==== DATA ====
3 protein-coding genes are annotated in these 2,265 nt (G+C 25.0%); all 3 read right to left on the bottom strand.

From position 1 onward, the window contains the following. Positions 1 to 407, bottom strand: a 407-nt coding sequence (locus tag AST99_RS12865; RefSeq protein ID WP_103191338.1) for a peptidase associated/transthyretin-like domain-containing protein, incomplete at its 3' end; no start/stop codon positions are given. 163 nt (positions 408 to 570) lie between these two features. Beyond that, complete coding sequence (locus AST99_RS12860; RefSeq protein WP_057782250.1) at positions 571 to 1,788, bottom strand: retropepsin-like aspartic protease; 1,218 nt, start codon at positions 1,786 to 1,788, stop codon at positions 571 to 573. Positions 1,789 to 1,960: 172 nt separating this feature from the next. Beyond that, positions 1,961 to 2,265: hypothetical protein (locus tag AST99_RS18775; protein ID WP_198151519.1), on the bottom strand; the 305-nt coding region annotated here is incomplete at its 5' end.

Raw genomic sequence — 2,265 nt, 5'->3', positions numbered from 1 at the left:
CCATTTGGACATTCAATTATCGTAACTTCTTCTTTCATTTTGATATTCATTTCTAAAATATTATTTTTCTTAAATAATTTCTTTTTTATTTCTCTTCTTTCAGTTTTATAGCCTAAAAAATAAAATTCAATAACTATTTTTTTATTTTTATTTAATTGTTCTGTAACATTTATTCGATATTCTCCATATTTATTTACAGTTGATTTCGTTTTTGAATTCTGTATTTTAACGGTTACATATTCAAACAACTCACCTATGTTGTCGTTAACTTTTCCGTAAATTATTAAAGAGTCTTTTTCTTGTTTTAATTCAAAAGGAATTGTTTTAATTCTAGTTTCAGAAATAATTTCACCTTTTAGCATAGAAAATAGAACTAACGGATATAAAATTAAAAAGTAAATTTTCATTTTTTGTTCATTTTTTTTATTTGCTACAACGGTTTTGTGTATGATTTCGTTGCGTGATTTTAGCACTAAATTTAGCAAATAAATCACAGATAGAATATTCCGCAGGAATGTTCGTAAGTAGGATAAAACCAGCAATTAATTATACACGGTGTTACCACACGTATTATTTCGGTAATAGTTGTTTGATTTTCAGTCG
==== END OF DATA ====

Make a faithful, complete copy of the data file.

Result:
3 protein-coding genes are annotated in these 2,265 nt (G+C 25.0%); all 3 read right to left on the bottom strand.

From position 1 onward, the window contains the following. Positions 1 to 407, bottom strand: a 407-nt coding sequence (locus tag AST99_RS12865; RefSeq protein ID WP_103191338.1) for a peptidase associated/transthyretin-like domain-containing protein, incomplete at its 3' end; no start/stop codon positions are given. 163 nt (positions 408 to 570) lie between these two features. Beyond that, complete coding sequence (locus AST99_RS12860; RefSeq protein WP_057782250.1) at positions 571 to 1,788, bottom strand: retropepsin-like aspartic protease; 1,218 nt, start codon at positions 1,786 to 1,788, stop codon at positions 571 to 573. Positions 1,789 to 1,960: 172 nt separating this feature from the next. Beyond that, positions 1,961 to 2,265: hypothetical protein (locus tag AST99_RS18775; protein ID WP_198151519.1), on the bottom strand; the 305-nt coding region annotated here is incomplete at its 5' end.

Raw genomic sequence — 2,265 nt, 5'->3', positions numbered from 1 at the left:
CCATTTGGACATTCAATTATCGTAACTTCTTCTTTCATTTTGATATTCATTTCTAAAATATTATTTTTCTTAAATAATTTCTTTTTTATTTCTCTTCTTTCAGTTTTATAGCCTAAAAAATAAAATTCAATAACTATTTTTTTATTTTTATTTAATTGTTCTGTAACATTTATTCGATATTCTCCATATTTATTTACAGTTGATTTCGTTTTTGAATTCTGTATTTTAACGGTTACATATTCAAACAACTCACCTATGTTGTCGTTAACTTTTCCGTAAATTATTAAAGAGTCTTTTTCTTGTTTTAATTCAAAAGGAATTGTTTTAATTCTAGTTTCAGAAATAATTTCACCTTTTAGCATAGAAAATAGAACTAACGGATATAAAATTAAAAAGTAAATTTTCATTTTTTGTTCATTTTTTTTATTTGCTACAACGGTTTTGTGTATGATTTCGTTGCGTGATTTTAGCACTAAATTTAGCAAATAAATCACAGATAGAATATTCCGCAGGAATGTTCGTAAGTAGGATAAAACCAGCAATTAATTATACACGGTGTTACCACACGTATTATTTCGGTAATAGTTGTTTGATTTTCAGTCG